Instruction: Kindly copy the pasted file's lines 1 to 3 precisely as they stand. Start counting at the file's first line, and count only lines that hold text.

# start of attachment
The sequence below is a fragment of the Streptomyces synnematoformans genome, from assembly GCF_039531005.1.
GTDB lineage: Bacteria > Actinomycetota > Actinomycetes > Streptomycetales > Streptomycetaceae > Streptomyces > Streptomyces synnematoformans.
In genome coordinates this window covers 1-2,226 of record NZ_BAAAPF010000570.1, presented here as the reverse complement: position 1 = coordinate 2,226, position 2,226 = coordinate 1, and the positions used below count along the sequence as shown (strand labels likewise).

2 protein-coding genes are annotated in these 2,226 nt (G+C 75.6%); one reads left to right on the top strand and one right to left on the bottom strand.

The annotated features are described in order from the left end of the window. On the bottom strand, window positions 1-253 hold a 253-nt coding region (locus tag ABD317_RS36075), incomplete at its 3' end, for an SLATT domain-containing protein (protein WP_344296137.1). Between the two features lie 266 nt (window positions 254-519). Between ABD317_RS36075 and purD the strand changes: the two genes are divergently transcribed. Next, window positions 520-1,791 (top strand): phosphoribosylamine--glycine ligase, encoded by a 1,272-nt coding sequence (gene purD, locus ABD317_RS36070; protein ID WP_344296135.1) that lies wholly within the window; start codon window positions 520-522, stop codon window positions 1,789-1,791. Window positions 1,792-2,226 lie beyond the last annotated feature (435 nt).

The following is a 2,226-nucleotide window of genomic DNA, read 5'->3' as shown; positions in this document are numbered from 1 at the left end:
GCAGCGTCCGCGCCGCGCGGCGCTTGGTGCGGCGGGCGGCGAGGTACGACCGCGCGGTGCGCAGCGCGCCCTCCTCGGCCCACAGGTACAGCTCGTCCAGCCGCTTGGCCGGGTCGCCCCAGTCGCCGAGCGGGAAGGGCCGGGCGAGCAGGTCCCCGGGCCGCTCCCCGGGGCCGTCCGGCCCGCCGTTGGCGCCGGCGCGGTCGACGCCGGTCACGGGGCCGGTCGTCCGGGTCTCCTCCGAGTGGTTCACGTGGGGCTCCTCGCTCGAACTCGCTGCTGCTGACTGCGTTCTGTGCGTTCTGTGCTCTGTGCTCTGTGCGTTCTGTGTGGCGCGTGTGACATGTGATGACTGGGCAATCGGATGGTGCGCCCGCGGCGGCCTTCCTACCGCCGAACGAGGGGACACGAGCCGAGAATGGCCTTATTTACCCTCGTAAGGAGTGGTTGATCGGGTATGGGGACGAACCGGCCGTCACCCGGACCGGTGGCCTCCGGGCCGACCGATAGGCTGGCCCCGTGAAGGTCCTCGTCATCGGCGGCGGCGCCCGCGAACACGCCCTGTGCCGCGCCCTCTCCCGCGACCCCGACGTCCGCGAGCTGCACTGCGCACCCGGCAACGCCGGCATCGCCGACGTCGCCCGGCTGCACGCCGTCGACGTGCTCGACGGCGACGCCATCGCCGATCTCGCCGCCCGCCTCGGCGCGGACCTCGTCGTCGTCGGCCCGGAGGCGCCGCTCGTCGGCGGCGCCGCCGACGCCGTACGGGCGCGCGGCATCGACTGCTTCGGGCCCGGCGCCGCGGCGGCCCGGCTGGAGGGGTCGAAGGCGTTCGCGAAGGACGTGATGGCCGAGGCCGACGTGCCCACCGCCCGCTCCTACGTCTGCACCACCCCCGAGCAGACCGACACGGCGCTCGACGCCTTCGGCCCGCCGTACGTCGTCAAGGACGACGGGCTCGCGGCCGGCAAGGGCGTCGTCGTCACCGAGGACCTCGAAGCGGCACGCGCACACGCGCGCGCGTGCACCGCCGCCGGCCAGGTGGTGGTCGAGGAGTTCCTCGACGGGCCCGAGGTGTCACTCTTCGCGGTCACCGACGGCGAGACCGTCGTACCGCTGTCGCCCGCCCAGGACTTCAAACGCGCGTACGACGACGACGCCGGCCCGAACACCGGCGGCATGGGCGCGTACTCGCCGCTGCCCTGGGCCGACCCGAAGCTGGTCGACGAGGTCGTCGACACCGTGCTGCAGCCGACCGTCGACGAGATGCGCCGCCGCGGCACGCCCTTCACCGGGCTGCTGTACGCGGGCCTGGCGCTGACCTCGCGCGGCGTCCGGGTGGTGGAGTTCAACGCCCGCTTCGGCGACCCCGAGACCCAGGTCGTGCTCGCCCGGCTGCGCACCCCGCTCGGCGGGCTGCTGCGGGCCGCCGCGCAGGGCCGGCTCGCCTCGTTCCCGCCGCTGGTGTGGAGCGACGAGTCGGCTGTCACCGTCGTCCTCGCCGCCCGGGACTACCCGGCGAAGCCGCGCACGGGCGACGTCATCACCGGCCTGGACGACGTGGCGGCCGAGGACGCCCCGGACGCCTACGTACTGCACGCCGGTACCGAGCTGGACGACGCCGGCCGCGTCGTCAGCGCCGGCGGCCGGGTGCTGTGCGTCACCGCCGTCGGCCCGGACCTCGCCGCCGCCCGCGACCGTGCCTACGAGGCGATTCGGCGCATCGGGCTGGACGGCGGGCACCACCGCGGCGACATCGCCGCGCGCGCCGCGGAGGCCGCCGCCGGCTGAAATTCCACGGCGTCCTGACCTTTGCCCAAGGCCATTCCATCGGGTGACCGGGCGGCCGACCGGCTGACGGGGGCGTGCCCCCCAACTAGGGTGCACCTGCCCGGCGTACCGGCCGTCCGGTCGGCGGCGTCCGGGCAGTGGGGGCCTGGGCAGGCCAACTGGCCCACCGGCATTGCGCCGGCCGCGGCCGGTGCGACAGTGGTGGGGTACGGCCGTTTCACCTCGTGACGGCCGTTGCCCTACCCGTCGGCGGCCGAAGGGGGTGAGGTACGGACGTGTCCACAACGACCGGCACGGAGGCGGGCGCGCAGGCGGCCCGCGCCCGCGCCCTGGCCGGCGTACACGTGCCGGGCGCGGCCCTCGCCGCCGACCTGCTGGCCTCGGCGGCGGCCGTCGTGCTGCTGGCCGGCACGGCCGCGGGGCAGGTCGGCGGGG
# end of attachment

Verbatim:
The sequence below is a fragment of the Streptomyces synnematoformans genome, from assembly GCF_039531005.1.
GTDB lineage: Bacteria > Actinomycetota > Actinomycetes > Streptomycetales > Streptomycetaceae > Streptomyces > Streptomyces synnematoformans.
In genome coordinates this window covers 1-2,226 of record NZ_BAAAPF010000570.1, presented here as the reverse complement: position 1 = coordinate 2,226, position 2,226 = coordinate 1, and the positions used below count along the sequence as shown (strand labels likewise).